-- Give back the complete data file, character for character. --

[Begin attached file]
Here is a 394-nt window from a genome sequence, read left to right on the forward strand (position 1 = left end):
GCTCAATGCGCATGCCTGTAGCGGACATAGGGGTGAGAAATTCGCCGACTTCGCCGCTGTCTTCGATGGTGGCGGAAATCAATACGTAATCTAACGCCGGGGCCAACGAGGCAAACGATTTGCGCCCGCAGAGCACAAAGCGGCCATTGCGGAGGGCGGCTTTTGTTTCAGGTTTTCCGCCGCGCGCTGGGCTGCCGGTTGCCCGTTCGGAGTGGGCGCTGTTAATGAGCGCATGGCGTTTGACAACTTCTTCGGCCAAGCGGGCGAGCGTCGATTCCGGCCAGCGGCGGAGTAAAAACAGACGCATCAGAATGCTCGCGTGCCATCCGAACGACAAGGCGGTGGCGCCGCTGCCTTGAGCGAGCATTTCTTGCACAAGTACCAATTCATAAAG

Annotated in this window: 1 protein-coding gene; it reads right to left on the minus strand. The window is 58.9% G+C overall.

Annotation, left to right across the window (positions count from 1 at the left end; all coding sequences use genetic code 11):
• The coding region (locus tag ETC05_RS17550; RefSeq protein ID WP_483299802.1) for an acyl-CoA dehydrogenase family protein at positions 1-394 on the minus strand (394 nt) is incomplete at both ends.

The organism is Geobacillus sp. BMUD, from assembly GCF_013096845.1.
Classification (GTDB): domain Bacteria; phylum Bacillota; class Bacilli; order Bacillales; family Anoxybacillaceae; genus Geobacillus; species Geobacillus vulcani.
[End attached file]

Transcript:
Here is a 394-nt window from a genome sequence, read left to right on the forward strand (position 1 = left end):
GCTCAATGCGCATGCCTGTAGCGGACATAGGGGTGAGAAATTCGCCGACTTCGCCGCTGTCTTCGATGGTGGCGGAAATCAATACGTAATCTAACGCCGGGGCCAACGAGGCAAACGATTTGCGCCCGCAGAGCACAAAGCGGCCATTGCGGAGGGCGGCTTTTGTTTCAGGTTTTCCGCCGCGCGCTGGGCTGCCGGTTGCCCGTTCGGAGTGGGCGCTGTTAATGAGCGCATGGCGTTTGACAACTTCTTCGGCCAAGCGGGCGAGCGTCGATTCCGGCCAGCGGCGGAGTAAAAACAGACGCATCAGAATGCTCGCGTGCCATCCGAACGACAAGGCGGTGGCGCCGCTGCCTTGAGCGAGCATTTCTTGCACAAGTACCAATTCATAAAG

Annotated in this window: 1 protein-coding gene; it reads right to left on the minus strand. The window is 58.9% G+C overall.

Annotation, left to right across the window (positions count from 1 at the left end; all coding sequences use genetic code 11):
• The coding region (locus tag ETC05_RS17550; RefSeq protein ID WP_483299802.1) for an acyl-CoA dehydrogenase family protein at positions 1-394 on the minus strand (394 nt) is incomplete at both ends.

The organism is Geobacillus sp. BMUD, from assembly GCF_013096845.1.
Classification (GTDB): domain Bacteria; phylum Bacillota; class Bacilli; order Bacillales; family Anoxybacillaceae; genus Geobacillus; species Geobacillus vulcani.